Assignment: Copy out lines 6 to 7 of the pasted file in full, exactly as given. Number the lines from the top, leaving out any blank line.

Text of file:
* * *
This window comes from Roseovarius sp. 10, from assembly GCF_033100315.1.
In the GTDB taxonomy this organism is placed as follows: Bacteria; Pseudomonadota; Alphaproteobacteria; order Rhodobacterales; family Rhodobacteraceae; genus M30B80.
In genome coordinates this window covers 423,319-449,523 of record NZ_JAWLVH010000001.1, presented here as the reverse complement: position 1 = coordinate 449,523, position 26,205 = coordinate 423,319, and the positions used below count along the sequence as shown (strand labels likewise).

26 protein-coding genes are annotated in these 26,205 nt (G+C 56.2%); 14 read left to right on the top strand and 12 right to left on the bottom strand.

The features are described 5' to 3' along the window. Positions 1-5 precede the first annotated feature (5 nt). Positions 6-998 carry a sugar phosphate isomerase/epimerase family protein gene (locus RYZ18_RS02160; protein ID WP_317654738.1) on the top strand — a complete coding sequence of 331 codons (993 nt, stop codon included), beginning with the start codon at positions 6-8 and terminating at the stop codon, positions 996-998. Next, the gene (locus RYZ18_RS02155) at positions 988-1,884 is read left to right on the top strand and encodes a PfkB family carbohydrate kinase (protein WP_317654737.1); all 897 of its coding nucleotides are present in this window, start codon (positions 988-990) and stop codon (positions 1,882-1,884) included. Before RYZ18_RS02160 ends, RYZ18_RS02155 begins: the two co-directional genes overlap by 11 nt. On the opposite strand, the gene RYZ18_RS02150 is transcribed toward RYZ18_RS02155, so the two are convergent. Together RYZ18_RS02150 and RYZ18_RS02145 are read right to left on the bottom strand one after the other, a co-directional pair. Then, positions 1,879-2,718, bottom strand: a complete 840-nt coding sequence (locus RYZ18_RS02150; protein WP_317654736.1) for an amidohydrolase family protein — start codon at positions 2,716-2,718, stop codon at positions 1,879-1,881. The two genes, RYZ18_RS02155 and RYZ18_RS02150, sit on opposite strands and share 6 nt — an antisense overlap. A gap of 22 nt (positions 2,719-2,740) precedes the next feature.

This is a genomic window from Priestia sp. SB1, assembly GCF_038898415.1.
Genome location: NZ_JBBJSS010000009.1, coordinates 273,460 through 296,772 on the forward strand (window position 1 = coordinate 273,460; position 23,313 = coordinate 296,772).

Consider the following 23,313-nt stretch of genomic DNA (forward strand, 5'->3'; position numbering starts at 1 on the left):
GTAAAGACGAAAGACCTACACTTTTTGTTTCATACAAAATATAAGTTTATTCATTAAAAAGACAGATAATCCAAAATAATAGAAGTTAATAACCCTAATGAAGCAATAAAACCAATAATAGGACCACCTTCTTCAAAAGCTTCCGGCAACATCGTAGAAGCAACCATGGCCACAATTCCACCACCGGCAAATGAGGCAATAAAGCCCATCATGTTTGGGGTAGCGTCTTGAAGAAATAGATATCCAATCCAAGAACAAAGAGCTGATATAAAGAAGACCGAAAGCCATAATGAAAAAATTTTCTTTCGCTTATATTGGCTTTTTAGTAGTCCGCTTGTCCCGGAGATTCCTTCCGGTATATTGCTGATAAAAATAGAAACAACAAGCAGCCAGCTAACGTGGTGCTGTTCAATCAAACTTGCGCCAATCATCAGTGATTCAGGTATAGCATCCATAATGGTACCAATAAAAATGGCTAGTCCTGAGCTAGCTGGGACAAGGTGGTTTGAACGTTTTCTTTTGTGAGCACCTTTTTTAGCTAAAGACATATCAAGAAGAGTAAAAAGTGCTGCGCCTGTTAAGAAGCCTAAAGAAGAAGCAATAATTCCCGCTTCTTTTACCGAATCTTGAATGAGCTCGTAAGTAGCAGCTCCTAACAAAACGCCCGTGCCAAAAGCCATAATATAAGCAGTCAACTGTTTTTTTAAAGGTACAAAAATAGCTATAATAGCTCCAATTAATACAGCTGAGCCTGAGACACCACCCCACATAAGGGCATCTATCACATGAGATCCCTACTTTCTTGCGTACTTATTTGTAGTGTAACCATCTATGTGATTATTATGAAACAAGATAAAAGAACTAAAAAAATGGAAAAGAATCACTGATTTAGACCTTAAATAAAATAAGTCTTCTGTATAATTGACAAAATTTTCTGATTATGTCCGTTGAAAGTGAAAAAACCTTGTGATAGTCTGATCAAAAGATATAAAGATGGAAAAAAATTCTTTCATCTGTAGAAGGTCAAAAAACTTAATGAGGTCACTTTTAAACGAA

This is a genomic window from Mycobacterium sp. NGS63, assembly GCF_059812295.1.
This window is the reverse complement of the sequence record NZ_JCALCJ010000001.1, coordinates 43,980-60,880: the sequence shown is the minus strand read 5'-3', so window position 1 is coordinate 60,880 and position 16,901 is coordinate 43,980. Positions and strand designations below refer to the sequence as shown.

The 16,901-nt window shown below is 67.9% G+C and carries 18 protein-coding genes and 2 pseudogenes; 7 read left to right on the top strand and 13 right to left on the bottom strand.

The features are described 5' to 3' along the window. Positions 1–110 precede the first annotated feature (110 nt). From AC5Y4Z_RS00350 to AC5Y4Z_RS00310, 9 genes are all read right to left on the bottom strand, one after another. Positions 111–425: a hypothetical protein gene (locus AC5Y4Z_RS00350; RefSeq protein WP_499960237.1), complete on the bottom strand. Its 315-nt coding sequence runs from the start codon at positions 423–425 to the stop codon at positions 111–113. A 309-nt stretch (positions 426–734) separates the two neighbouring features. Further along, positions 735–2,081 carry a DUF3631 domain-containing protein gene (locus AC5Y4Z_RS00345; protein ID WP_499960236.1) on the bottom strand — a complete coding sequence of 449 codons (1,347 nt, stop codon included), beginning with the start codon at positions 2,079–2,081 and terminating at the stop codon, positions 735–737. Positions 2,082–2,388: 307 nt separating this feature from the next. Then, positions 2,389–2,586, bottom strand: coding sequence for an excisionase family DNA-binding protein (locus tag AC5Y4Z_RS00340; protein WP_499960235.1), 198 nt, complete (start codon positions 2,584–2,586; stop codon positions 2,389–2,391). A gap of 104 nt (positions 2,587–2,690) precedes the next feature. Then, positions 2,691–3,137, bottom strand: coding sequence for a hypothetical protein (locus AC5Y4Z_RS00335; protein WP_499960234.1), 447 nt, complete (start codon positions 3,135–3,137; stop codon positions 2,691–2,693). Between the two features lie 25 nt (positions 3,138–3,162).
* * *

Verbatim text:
This is a genomic window from Priestia sp. SB1, assembly GCF_038898415.1.
Genome location: NZ_JBBJSS010000009.1, coordinates 273,460 through 296,772 on the forward strand (window position 1 = coordinate 273,460; position 23,313 = coordinate 296,772).